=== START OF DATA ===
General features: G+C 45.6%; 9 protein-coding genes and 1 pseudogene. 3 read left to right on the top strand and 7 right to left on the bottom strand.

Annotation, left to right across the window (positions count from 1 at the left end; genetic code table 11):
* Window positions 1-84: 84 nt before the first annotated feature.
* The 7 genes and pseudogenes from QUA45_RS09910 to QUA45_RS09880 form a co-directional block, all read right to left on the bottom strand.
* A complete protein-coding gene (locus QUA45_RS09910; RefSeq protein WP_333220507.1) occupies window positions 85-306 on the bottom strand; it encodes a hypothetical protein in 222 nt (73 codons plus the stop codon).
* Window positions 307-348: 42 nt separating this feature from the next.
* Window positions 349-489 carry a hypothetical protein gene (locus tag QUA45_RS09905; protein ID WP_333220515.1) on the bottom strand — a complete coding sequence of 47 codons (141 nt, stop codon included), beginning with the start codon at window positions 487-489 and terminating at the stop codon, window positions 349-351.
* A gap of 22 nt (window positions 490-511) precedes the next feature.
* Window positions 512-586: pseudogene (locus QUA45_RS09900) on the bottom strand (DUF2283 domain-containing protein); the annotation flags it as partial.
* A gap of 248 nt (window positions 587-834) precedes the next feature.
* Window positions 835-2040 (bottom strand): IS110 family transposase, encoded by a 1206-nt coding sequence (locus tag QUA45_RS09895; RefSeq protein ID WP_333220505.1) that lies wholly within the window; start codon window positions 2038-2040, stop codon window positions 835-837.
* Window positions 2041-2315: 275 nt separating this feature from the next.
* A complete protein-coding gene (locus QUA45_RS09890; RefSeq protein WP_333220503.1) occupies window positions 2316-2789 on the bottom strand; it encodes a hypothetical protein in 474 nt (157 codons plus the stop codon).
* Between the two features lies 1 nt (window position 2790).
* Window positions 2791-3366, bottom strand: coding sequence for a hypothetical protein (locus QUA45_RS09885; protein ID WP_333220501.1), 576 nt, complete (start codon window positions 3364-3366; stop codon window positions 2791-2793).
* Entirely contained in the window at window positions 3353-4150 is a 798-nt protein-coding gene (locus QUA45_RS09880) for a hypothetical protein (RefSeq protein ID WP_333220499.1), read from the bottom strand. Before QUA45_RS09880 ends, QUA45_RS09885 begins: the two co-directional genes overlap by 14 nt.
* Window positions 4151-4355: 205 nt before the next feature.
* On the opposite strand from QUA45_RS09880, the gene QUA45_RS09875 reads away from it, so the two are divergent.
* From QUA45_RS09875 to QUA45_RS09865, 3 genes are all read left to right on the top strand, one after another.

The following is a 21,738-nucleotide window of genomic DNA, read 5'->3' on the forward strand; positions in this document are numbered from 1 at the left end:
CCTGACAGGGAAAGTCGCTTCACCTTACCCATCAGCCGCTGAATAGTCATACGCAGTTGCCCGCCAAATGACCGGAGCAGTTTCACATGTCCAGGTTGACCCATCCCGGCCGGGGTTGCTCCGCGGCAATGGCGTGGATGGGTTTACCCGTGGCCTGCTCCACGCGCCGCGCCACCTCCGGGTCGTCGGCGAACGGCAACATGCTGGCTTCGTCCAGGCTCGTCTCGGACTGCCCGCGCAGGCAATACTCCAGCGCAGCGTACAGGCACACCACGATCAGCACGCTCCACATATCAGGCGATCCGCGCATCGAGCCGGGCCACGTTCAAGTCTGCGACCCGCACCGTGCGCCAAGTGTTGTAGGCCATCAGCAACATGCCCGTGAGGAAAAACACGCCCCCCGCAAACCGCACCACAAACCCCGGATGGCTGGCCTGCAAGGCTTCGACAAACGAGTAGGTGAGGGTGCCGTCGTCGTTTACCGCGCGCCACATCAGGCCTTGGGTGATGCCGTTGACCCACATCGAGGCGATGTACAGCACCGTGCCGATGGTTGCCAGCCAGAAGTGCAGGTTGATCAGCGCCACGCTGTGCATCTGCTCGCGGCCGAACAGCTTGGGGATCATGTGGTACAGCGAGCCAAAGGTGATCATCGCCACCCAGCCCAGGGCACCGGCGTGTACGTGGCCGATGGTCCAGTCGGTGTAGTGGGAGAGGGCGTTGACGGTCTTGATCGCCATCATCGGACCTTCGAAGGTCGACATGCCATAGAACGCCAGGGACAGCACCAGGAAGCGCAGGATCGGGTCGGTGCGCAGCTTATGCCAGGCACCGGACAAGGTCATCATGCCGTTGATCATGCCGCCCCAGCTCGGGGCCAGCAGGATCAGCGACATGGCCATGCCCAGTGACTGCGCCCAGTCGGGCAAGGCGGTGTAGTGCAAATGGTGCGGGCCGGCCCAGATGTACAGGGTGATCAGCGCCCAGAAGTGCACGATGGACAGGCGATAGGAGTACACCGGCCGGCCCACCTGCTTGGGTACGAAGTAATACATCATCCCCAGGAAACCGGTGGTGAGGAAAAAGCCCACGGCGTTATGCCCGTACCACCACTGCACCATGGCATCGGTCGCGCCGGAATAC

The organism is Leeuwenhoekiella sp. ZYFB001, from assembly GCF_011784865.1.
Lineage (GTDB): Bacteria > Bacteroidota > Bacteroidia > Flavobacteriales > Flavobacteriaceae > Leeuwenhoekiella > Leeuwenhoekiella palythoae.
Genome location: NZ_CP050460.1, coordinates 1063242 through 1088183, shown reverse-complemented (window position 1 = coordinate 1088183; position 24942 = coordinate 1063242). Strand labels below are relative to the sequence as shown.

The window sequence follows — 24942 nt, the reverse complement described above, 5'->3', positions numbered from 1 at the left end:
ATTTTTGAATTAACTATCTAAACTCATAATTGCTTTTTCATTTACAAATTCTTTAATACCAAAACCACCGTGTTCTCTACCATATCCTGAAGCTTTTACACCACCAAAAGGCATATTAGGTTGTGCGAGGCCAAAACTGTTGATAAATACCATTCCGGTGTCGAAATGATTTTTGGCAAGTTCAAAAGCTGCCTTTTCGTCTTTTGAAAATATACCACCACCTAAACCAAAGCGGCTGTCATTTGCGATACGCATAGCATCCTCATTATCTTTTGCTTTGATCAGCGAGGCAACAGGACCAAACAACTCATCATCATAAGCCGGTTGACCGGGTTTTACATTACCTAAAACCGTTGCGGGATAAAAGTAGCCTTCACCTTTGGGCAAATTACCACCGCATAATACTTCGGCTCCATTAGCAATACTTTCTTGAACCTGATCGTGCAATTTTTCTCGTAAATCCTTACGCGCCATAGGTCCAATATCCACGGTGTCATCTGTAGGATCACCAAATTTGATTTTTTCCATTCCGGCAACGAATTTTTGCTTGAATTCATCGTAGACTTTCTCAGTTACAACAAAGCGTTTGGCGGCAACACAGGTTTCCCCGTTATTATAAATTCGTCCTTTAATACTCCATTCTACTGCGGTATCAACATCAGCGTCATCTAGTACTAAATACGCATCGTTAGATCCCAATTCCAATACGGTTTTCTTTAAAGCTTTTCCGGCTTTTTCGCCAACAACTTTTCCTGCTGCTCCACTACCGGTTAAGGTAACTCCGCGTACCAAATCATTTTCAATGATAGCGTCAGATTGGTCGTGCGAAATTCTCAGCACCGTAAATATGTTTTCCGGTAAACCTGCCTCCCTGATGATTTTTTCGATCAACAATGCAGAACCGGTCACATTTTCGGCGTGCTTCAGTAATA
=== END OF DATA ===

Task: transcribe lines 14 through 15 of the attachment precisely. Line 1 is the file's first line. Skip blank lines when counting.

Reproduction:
* Between the two features lies 1 nt (window position 2790).
* Window positions 2791-3366, bottom strand: coding sequence for a hypothetical protein (locus QUA45_RS09885; protein ID WP_333220501.1), 576 nt, complete (start codon window positions 3364-3366; stop codon window positions 2791-2793).